Non-GAAP net income was $2.4 million, compared with $14,000 last quarter. Diluted share count was $26.2 million, and this all resulted in earnings per share on a non-GAAP basis of $0.09 per share compared to $0.00 last quarter. It’s a good quarter for cash, with cash, cash equivalence in investments at $145.7 million, an increase of $6.2 million from the end of the previous quarter.

This was driven primarily by net income plus non-cash charges that got us $6.1 million, changes in the balance sheet net it close to zero. Accounts receivable decreased by $3.1 million to $22.8 million. DSO decreased by 8 days to 44 days, net inventory decreased by $2.1 million to $38.4 million. This includes $0.8 million worth of legacy wafers purchased as a part of the last time described by John last quarter.

We will purchase approximately $1.8 million of legacy wafers each of the next few quarter, and this inventory will support our customers with these very key products for approximately ten years. Even with this purchase, net days of inventory decreased by 4 days to 187 days.

Capital expenditures were $1.2 million during the quarter, and we recorded $3.1 million of depreciation and amortization. Largely as a result of the transaction of certain consultants in India to Actel payroll, headcount increased sequentially by 48 to 563. Now, I’ll give a little bit detail on the financial outlook of the fourth quarter of 2009.

Taking into considers all the information currently known by us, we are projecting revenue to be up about 2 to 6%. For the rest of the P&L, please remember that these are non-GAAP numbers. Gross margin is expected to be about 59% to 60%. This is down from the results in the third quarter, but still higher than the last four quarters as we continue to reach the benefits of the cost initiatives we’ve undertaken in the last few months.

Operating expenses come in about $26.9 million, which does not include non-cash charges for equity comp, amortization of intangibles or restructuring costs. Other income will be about $7.7 million, the non- GAAP tax rate for the quarter is approximately 30%, and the fully diluted share count is expected to be $26.3 million shares.

Let me give you some additional color on the quarter and the guidance. We have previously given very specific guidance concerning the financial model for the third quarter of 2010. We committed to reduce our overall spend by $6.5 million, with approximately $1 million coming from the cost of goods sold and $5.5 million coming from operating expense given a revenue number of around $54 million.

We are on track to meet the $6.5 million in savings, although the split between cost of goods sold and operating expenses may shift. The operating expense number, up in the fourth quarter, as we have spending associated with the completion of the large engineering projects that we committed to finish. Non-linear spending, on items such as NRE, IP and Maps, this does take us off the straight line forecast for cost improvement we’ve given in the past.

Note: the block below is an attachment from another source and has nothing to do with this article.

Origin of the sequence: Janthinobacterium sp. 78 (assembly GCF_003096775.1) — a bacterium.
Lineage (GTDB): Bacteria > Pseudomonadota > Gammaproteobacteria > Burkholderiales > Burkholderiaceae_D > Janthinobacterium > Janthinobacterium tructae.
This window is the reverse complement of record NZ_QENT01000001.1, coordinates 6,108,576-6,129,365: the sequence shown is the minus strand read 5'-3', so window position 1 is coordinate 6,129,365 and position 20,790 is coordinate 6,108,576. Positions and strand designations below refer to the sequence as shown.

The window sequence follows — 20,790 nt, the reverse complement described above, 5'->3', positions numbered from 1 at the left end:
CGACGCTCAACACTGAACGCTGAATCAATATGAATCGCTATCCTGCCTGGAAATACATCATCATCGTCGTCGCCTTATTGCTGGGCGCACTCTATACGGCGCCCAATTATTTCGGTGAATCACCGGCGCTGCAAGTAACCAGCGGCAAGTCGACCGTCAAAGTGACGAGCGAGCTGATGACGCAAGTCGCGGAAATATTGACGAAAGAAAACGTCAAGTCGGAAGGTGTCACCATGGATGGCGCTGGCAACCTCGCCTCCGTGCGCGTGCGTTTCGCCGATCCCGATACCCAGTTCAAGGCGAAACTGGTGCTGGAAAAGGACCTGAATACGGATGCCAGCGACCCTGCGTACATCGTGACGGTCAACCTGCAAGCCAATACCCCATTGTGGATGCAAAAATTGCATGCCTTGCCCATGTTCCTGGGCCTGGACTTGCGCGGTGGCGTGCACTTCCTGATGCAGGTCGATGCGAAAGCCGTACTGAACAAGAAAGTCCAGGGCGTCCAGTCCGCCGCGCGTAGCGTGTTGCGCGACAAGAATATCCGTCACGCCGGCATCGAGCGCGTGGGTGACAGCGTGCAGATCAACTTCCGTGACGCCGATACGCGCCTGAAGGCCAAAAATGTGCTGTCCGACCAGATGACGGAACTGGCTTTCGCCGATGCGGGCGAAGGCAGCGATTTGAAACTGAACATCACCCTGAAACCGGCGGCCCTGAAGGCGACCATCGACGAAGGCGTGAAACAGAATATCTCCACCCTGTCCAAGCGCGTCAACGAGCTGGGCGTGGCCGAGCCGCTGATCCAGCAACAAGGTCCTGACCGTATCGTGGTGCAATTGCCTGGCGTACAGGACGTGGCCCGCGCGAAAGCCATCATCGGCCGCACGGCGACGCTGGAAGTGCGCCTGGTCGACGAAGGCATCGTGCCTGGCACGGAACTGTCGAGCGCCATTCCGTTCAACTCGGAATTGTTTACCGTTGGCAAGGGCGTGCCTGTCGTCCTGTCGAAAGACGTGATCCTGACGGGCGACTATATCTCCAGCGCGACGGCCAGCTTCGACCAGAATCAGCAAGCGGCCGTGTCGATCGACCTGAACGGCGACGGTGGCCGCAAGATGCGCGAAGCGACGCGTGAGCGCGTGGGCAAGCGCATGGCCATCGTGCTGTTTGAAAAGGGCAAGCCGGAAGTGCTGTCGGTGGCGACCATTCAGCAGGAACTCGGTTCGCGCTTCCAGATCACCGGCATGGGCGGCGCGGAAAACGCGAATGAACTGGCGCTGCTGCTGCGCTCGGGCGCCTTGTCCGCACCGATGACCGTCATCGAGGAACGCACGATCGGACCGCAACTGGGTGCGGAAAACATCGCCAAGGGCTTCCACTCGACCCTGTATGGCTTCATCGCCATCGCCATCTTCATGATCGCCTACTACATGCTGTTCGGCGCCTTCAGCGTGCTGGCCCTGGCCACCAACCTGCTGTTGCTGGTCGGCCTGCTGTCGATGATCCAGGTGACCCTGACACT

In the prior quarters, we were ahead of plan and some much projects related spending came do. We did take two significant steps in getting to the total savings. In the third quarter we opened a new development and support center in Hyderabad, India that will eventually house engineering marketing and operation employees.

Although this center was initially staffed primarily with employees had previously been contractors, it will allow us to grow in a low cost area. Early in the fourth quarter, we completed reduction in force of 33 employees. This is expected to save approximately $3. 6 million per year and it cost around $1.2 million. The savings will be split between cost of goods sold, $1.2 million, and operating expenses $2.4 million.

Thanks and I’d like to turn the call back to John.

John East

Thanks, Maurice. First, let’s talk about Q3. As Maurice told you, the sales were up 4.5% from the fire quarter. Bookings followed what I would call a typical summer pattern. July and August were nothing to write home about, and then September improved. The overall book-to-bill was just about one to one although bookings were better towards the end of the quarter. Bookings so far this quarter have been okay, neither great nor awful.

Maurice also told you, that we beat our margin forecast and we came in under our expense forecast. All that feels good or at least it felt good until we had to compare those very good Q3 numbers with good Q4 numbers. I think that our long term trend and margin will be up and our long term trend in spending will be down. In Q4, it will be tough to match what I thought were very good results in Q3.

Now let me give you some more details on Q4. You’ll recall that in Q2, our book-to-bill was quite a bit above one. You’ll also recall that great deal of this business aged into Q4, and as a result, our backlog shippable in Q4 as we entered the quarter was higher than the equivalent Q3 beginning backlog. It’s good to have a higher beginning backlog in Q4 because often orders can suffer during in the holidays.